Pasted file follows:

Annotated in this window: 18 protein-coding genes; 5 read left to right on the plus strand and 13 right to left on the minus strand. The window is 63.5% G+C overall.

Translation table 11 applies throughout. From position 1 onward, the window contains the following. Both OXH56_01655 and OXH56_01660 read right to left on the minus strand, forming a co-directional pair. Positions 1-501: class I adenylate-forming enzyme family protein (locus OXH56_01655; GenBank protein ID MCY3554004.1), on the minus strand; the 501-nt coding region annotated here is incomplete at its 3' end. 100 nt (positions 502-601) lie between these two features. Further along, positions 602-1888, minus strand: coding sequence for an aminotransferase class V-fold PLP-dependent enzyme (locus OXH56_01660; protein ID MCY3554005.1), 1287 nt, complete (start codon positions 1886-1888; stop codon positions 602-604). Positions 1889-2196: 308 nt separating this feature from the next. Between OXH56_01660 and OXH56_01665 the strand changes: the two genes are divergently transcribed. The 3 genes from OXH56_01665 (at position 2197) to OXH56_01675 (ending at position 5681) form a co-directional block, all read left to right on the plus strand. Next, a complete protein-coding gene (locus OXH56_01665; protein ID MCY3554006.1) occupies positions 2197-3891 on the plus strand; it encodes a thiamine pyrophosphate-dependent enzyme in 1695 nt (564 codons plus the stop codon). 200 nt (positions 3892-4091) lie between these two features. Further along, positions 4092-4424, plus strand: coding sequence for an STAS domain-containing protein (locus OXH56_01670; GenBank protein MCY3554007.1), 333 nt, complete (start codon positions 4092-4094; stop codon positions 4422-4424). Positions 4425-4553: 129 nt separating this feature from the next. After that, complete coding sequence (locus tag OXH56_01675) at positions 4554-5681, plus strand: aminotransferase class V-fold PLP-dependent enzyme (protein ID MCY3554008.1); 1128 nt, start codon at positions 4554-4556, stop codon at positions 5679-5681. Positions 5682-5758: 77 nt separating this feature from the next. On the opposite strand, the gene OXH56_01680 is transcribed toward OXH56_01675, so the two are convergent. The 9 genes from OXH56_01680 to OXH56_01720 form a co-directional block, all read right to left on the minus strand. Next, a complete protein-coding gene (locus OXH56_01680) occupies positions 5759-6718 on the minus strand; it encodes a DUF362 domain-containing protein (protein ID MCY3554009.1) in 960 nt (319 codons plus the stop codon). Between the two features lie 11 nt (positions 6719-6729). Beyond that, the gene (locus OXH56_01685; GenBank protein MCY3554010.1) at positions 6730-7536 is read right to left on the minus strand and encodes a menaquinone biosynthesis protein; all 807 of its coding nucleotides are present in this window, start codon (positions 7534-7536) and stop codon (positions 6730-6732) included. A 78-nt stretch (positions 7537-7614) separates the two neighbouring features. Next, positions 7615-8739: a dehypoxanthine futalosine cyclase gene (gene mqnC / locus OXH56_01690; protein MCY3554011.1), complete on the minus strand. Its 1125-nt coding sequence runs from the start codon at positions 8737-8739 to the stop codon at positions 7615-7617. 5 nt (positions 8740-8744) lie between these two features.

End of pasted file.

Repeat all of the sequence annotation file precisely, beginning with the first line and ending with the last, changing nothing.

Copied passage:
Annotated in this window: 18 protein-coding genes; 5 read left to right on the plus strand and 13 right to left on the minus strand. The window is 63.5% G+C overall.

Translation table 11 applies throughout. From position 1 onward, the window contains the following. Both OXH56_01655 and OXH56_01660 read right to left on the minus strand, forming a co-directional pair. Positions 1-501: class I adenylate-forming enzyme family protein (locus OXH56_01655; GenBank protein ID MCY3554004.1), on the minus strand; the 501-nt coding region annotated here is incomplete at its 3' end. 100 nt (positions 502-601) lie between these two features. Further along, positions 602-1888, minus strand: coding sequence for an aminotransferase class V-fold PLP-dependent enzyme (locus OXH56_01660; protein ID MCY3554005.1), 1287 nt, complete (start codon positions 1886-1888; stop codon positions 602-604). Positions 1889-2196: 308 nt separating this feature from the next. Between OXH56_01660 and OXH56_01665 the strand changes: the two genes are divergently transcribed. The 3 genes from OXH56_01665 (at position 2197) to OXH56_01675 (ending at position 5681) form a co-directional block, all read left to right on the plus strand. Next, a complete protein-coding gene (locus OXH56_01665; protein ID MCY3554006.1) occupies positions 2197-3891 on the plus strand; it encodes a thiamine pyrophosphate-dependent enzyme in 1695 nt (564 codons plus the stop codon). 200 nt (positions 3892-4091) lie between these two features. Further along, positions 4092-4424, plus strand: coding sequence for an STAS domain-containing protein (locus OXH56_01670; GenBank protein MCY3554007.1), 333 nt, complete (start codon positions 4092-4094; stop codon positions 4422-4424). Positions 4425-4553: 129 nt separating this feature from the next. After that, complete coding sequence (locus tag OXH56_01675) at positions 4554-5681, plus strand: aminotransferase class V-fold PLP-dependent enzyme (protein ID MCY3554008.1); 1128 nt, start codon at positions 4554-4556, stop codon at positions 5679-5681. Positions 5682-5758: 77 nt separating this feature from the next. On the opposite strand, the gene OXH56_01680 is transcribed toward OXH56_01675, so the two are convergent. The 9 genes from OXH56_01680 to OXH56_01720 form a co-directional block, all read right to left on the minus strand. Next, a complete protein-coding gene (locus OXH56_01680) occupies positions 5759-6718 on the minus strand; it encodes a DUF362 domain-containing protein (protein ID MCY3554009.1) in 960 nt (319 codons plus the stop codon). Between the two features lie 11 nt (positions 6719-6729). Beyond that, the gene (locus OXH56_01685; GenBank protein MCY3554010.1) at positions 6730-7536 is read right to left on the minus strand and encodes a menaquinone biosynthesis protein; all 807 of its coding nucleotides are present in this window, start codon (positions 7534-7536) and stop codon (positions 6730-6732) included. A 78-nt stretch (positions 7537-7614) separates the two neighbouring features. Next, positions 7615-8739: a dehypoxanthine futalosine cyclase gene (gene mqnC / locus OXH56_01690; protein MCY3554011.1), complete on the minus strand. Its 1125-nt coding sequence runs from the start codon at positions 8737-8739 to the stop codon at positions 7615-7617. 5 nt (positions 8740-8744) lie between these two features.